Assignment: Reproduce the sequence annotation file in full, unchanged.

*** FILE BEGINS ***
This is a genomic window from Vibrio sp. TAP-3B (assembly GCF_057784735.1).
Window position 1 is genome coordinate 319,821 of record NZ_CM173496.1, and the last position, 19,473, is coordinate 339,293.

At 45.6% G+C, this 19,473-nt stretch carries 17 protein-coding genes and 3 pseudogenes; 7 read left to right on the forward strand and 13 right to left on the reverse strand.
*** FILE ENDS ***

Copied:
This is a genomic window from Vibrio sp. TAP-3B (assembly GCF_057784735.1).
Window position 1 is genome coordinate 319,821 of record NZ_CM173496.1, and the last position, 19,473, is coordinate 339,293.

At 45.6% G+C, this 19,473-nt stretch carries 17 protein-coding genes and 3 pseudogenes; 7 read left to right on the forward strand and 13 right to left on the reverse strand.